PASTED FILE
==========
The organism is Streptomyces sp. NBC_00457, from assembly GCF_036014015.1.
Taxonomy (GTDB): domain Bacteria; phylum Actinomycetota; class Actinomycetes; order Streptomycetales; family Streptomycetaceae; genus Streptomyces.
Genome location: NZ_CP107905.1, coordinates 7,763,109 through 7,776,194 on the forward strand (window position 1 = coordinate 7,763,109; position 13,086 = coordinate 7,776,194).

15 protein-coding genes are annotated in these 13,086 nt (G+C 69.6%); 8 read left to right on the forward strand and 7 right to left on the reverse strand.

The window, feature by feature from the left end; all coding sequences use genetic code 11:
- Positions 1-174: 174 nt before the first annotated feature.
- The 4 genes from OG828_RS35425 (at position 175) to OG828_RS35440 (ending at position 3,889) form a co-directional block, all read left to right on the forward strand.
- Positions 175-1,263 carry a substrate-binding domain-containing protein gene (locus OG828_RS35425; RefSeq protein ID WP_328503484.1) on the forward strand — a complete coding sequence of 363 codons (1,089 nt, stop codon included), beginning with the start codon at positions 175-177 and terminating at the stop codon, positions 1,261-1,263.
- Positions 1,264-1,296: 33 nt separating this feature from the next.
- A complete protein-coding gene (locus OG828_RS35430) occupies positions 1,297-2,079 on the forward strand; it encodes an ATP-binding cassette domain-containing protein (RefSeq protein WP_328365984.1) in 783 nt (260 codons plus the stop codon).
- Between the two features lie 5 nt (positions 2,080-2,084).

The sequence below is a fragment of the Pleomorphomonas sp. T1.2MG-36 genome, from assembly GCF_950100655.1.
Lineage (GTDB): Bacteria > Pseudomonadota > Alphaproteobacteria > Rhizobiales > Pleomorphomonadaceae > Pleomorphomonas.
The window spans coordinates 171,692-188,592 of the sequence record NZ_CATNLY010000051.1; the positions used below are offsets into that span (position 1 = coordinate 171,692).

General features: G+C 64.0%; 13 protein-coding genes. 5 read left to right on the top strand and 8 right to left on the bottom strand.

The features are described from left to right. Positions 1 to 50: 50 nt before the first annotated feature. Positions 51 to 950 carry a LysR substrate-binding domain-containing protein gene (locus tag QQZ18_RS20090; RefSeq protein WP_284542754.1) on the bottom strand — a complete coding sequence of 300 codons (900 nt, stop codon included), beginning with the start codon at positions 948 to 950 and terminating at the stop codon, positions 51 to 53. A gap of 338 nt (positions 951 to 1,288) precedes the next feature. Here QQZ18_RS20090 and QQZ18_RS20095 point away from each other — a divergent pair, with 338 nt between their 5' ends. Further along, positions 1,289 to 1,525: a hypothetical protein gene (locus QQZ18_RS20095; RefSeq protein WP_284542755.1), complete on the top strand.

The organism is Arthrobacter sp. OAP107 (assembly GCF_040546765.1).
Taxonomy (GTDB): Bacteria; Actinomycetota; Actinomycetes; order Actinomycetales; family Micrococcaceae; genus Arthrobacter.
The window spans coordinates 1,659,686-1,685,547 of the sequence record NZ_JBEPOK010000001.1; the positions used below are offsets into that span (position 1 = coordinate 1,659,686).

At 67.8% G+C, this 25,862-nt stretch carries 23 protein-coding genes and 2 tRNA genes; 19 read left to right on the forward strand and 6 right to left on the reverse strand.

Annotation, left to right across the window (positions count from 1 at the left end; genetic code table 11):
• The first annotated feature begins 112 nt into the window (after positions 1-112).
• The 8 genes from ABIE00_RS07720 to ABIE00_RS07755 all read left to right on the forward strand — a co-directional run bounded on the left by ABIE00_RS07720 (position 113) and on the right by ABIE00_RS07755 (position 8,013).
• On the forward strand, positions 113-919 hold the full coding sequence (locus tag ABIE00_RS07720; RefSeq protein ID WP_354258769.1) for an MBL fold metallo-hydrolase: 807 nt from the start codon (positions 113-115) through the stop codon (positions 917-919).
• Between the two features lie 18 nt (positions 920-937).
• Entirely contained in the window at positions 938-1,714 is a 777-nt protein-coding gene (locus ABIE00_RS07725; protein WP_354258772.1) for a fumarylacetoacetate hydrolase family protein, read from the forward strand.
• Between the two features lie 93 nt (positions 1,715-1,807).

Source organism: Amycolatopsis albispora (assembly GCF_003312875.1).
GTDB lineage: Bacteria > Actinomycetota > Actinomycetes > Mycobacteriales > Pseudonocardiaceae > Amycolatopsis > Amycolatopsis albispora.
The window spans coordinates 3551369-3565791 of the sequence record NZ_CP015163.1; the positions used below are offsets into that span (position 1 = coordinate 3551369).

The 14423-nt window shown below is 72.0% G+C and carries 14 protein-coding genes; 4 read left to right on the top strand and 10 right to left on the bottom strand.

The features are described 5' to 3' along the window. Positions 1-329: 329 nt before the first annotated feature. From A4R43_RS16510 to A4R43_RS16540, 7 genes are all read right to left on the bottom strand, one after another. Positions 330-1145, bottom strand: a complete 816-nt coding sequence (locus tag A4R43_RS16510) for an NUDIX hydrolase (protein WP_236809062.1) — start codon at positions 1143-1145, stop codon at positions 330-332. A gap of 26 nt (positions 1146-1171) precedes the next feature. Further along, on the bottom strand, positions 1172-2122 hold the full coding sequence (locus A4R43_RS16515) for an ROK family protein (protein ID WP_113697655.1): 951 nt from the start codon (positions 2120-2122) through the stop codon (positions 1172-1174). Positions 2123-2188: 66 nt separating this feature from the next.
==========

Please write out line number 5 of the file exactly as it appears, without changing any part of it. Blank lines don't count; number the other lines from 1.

The window, feature by feature from the left end; all coding sequences use genetic code 11: